3. The chairman may from time to time appoint a member of the committee to be deputy chairman, and the member so appointed shall act as chairman of the committee when there is no chairman or the chairman is not present at a meeting of the committee.

  4. When votes on a question before the committee are equally divided, the chairman, or the deputy chairman when acting as chairman, shall have a casting vote.

  5. The committee and any sub-committee shall have power to send for persons and documents, to move from place to place, and to meet in private session and notwithstanding any prorogation of the Parliamentor dissolution of the House of Representatives.

  6. The committee may appoint with the approval of the President counsel to advise the committee.

  7. The committee may report from time to time its proceedings and evidence and any recommendations, and shall make regular reports of the progress of the proceedings of the committee.

Amendment history

Adopted:

  • [committee established by resolution, 19 November 1981, J.675–77, with its functions to be carried out by the members of the Standing Committee on Constitutional and Legal Affairs]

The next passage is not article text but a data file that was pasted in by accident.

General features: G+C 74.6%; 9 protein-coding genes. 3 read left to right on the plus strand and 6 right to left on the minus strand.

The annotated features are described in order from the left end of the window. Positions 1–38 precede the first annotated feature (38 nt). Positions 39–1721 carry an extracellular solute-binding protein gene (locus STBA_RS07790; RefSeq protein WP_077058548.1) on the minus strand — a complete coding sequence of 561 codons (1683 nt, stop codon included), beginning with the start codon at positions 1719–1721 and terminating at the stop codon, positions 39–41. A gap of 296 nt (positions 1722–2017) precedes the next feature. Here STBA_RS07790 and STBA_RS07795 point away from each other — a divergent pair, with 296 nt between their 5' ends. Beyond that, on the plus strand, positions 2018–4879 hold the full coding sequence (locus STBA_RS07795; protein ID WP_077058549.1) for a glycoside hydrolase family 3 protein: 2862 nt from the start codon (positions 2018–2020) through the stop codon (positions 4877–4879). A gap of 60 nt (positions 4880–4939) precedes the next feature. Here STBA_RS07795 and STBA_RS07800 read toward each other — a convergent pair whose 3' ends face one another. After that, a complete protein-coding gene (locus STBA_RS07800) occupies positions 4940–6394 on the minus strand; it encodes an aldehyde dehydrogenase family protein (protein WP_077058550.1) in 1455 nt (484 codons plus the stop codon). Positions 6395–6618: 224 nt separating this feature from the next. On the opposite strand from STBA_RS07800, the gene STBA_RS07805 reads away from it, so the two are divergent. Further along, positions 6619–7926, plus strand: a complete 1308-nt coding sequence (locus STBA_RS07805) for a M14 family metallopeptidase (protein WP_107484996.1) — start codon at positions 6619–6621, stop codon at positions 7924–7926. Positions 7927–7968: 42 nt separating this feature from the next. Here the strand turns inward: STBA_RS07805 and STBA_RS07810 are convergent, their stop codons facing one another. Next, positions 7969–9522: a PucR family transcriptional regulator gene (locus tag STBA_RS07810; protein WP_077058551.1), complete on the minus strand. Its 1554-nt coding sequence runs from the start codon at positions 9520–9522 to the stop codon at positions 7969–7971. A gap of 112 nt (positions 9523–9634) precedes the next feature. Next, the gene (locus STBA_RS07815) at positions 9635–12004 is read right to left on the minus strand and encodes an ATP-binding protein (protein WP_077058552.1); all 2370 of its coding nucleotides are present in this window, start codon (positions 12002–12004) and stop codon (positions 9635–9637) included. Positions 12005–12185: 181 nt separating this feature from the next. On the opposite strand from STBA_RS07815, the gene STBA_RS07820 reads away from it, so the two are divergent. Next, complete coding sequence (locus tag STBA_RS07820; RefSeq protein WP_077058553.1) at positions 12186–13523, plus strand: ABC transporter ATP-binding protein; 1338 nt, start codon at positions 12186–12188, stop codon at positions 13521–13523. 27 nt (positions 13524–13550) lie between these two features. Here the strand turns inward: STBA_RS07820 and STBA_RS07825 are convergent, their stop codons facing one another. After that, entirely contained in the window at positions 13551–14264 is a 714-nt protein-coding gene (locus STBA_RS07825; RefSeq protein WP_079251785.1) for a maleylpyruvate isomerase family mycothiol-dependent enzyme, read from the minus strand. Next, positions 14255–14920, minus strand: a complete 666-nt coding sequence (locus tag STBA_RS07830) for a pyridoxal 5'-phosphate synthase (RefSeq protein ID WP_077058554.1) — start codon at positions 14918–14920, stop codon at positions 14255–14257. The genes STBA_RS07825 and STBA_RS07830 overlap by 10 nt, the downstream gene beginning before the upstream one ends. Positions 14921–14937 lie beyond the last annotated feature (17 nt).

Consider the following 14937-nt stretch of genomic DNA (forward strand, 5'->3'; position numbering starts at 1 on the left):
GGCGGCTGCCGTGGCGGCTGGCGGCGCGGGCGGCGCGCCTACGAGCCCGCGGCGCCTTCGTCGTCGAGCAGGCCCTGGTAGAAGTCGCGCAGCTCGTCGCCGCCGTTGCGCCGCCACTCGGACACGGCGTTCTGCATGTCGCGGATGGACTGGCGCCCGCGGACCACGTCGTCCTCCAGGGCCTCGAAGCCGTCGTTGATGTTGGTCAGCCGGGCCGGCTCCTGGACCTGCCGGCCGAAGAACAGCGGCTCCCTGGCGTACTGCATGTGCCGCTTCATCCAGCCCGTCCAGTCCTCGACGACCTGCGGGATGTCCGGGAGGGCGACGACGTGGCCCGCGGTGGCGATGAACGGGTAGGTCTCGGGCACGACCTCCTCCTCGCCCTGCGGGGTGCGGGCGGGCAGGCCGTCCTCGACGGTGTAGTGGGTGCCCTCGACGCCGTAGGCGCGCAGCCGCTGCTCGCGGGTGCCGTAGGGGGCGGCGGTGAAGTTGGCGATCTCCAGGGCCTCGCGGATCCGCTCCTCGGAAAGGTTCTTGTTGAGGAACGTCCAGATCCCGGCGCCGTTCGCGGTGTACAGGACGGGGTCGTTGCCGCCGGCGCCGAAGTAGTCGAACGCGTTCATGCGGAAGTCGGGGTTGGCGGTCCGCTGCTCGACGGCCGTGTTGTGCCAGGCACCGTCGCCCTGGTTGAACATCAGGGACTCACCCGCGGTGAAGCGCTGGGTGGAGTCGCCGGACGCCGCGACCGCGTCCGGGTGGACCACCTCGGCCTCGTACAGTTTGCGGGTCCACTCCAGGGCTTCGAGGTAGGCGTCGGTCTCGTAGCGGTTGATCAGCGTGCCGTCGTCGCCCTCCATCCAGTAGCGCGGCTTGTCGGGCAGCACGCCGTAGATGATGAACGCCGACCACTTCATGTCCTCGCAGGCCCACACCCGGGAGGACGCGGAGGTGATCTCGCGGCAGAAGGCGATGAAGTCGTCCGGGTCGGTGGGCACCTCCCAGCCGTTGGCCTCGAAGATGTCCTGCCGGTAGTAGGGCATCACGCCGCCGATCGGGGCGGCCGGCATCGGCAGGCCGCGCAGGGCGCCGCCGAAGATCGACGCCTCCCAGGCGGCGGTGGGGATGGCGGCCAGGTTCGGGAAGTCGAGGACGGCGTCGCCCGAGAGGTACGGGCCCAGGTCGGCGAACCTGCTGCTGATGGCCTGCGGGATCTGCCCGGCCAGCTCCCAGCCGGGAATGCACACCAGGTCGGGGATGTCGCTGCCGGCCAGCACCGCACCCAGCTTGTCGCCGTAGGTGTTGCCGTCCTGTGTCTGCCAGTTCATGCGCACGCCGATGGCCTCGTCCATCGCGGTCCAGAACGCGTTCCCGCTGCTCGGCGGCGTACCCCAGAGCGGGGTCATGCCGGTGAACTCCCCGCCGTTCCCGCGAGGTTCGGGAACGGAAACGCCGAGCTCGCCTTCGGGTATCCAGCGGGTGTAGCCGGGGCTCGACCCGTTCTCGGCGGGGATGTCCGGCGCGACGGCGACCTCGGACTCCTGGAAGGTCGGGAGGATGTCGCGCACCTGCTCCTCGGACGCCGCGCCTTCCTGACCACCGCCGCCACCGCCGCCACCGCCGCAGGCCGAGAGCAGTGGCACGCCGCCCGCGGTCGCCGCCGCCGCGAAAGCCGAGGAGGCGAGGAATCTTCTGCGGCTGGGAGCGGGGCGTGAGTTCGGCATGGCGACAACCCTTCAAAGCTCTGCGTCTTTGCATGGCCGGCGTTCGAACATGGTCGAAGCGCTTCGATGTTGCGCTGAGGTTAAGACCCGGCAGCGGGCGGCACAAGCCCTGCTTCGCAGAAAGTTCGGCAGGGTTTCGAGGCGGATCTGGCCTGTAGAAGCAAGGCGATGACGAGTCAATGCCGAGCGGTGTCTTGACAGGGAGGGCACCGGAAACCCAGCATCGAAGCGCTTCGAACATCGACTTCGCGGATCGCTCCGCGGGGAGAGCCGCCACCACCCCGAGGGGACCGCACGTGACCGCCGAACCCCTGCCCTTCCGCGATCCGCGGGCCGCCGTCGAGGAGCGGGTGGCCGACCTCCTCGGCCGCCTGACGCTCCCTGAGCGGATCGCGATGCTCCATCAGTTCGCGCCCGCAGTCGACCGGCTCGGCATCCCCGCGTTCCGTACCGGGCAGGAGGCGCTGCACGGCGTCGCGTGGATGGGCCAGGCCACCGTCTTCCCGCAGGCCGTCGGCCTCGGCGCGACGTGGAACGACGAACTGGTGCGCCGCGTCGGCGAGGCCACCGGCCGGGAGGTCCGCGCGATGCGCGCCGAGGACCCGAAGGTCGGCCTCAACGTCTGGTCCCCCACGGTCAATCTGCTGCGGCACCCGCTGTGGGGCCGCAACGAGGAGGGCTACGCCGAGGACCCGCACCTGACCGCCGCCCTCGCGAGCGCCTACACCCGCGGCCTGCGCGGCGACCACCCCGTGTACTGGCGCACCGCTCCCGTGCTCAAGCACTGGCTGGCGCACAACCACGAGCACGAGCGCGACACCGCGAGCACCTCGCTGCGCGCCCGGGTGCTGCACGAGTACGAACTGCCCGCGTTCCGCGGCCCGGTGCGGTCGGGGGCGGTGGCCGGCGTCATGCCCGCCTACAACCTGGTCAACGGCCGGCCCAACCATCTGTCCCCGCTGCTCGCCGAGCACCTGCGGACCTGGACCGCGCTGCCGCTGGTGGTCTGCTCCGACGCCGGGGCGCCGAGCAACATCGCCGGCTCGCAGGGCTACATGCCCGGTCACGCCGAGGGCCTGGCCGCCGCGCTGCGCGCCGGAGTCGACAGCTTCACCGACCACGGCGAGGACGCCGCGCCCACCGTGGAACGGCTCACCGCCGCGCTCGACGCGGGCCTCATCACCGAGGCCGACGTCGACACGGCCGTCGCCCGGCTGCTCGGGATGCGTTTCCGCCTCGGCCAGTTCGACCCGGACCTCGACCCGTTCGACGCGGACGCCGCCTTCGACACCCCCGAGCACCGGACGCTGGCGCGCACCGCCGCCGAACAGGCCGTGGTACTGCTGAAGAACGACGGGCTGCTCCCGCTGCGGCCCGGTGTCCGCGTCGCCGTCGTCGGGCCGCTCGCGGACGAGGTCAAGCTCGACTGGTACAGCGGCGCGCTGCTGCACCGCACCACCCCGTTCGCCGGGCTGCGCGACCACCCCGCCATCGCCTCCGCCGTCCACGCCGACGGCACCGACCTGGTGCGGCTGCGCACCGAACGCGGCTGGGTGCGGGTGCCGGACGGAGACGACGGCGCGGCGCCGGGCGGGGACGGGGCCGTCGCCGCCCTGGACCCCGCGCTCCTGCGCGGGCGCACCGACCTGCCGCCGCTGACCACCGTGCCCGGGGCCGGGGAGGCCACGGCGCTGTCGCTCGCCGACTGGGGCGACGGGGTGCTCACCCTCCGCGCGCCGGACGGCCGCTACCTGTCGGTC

• [established as a separately constituted committee by resolution, 25 May 1982, J.954–55; re-constituted 22 April 1983, J.38, and 22 February 1985, J.35]
  • 17 March 1987, J.1676–78, as SO 36AAA

Amended: 24 August 1994, J.2052 (to take effect 10 October 1994) (committee-specific quorum provision deleted and opposition senator designated as chair)

1989 revision: Old SO 36AAA[1] renumbered as SO 24, and removal of superfluous provisions covered elsewhere or considered unnecessary

Commentary

  Senator Alan Missen
 

Originator of the Scrutiny of Bills Committee, Senator Alan Missen (Lib, Vic) (Source: Commonwealth Parliamentary Handbook)

For background on the establishment of the committee, see Odgers’ Australian Senate Practice, 12th edition, pp.359–60, Australian Senate Practice, 6th edition, pp.457–60 and the committee’s publication, Ten Years of Scrutiny – a seminar to mark the tenth anniversary of the Senate Standing Committee for the Scrutiny of Bills, 25 November 1991. For reports of its operations, see the committee’s regular sessional reports.[2]